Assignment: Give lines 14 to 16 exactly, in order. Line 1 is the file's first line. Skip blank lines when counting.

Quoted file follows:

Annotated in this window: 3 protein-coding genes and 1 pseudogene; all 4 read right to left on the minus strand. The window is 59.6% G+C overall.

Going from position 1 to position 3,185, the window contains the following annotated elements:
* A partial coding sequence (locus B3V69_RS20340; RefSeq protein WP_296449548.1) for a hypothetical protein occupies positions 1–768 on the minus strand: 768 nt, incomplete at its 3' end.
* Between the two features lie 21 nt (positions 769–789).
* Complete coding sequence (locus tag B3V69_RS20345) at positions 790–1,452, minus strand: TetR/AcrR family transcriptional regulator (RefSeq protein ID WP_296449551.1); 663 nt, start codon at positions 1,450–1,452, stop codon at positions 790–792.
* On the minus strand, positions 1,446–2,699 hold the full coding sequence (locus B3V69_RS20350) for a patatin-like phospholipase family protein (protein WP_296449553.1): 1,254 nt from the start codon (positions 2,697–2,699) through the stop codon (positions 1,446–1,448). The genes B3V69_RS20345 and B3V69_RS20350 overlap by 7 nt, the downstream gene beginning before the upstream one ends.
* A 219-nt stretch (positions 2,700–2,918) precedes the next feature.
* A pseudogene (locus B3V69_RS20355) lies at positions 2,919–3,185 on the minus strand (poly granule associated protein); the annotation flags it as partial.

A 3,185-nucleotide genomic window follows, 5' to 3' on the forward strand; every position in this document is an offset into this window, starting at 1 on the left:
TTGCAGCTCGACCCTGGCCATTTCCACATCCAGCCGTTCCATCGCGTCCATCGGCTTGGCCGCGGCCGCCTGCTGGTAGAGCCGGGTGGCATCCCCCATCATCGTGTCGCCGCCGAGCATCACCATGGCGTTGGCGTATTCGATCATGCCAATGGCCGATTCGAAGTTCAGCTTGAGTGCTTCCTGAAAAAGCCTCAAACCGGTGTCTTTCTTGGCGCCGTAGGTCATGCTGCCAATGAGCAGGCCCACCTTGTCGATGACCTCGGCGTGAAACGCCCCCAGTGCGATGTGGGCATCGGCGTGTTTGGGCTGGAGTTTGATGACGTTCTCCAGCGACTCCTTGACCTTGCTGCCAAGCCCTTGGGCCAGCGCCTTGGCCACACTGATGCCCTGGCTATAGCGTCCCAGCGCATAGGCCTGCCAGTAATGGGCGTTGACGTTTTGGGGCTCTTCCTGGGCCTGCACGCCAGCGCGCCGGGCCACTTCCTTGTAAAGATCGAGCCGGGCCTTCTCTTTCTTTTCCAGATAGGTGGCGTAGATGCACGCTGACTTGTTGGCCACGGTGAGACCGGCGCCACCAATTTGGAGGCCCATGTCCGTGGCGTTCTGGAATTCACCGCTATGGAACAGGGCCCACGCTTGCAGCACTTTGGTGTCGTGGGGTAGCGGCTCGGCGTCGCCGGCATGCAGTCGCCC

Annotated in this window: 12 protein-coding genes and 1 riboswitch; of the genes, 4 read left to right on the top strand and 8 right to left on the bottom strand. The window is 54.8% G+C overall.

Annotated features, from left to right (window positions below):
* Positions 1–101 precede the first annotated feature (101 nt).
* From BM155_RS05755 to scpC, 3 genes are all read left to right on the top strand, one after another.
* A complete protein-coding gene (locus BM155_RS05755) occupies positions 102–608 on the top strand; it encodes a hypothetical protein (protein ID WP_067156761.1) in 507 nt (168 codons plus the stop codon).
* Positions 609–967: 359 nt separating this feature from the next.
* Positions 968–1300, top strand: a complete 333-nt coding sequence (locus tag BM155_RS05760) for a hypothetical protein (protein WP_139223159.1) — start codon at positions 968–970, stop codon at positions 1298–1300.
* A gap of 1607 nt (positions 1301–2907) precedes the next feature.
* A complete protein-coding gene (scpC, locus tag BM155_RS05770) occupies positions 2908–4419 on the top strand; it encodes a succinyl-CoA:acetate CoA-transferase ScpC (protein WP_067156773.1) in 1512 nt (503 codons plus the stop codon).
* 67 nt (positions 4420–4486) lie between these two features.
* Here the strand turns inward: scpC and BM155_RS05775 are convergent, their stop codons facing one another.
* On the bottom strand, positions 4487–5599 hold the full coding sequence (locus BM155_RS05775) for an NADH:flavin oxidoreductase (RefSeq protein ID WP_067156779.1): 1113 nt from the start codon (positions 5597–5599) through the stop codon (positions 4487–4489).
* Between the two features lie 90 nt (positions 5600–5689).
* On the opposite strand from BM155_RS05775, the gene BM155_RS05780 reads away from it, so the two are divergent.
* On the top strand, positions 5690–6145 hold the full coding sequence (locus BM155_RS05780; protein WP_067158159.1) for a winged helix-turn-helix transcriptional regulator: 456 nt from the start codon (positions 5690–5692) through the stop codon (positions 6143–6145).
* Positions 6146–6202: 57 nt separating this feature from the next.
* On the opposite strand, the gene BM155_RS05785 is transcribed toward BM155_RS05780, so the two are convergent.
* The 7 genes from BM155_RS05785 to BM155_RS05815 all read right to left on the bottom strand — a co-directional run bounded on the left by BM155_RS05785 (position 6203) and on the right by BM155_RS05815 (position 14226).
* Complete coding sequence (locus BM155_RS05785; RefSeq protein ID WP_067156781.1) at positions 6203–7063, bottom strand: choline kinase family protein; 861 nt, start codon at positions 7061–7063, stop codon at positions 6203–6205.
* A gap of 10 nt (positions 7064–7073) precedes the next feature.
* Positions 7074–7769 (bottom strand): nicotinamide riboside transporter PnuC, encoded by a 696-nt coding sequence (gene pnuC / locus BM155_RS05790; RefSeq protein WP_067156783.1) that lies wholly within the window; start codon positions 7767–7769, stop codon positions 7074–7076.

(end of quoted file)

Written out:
* From BM155_RS05755 to scpC, 3 genes are all read left to right on the top strand, one after another.
* A complete protein-coding gene (locus BM155_RS05755) occupies positions 102–608 on the top strand; it encodes a hypothetical protein (protein ID WP_067156761.1) in 507 nt (168 codons plus the stop codon).
* Positions 609–967: 359 nt separating this feature from the next.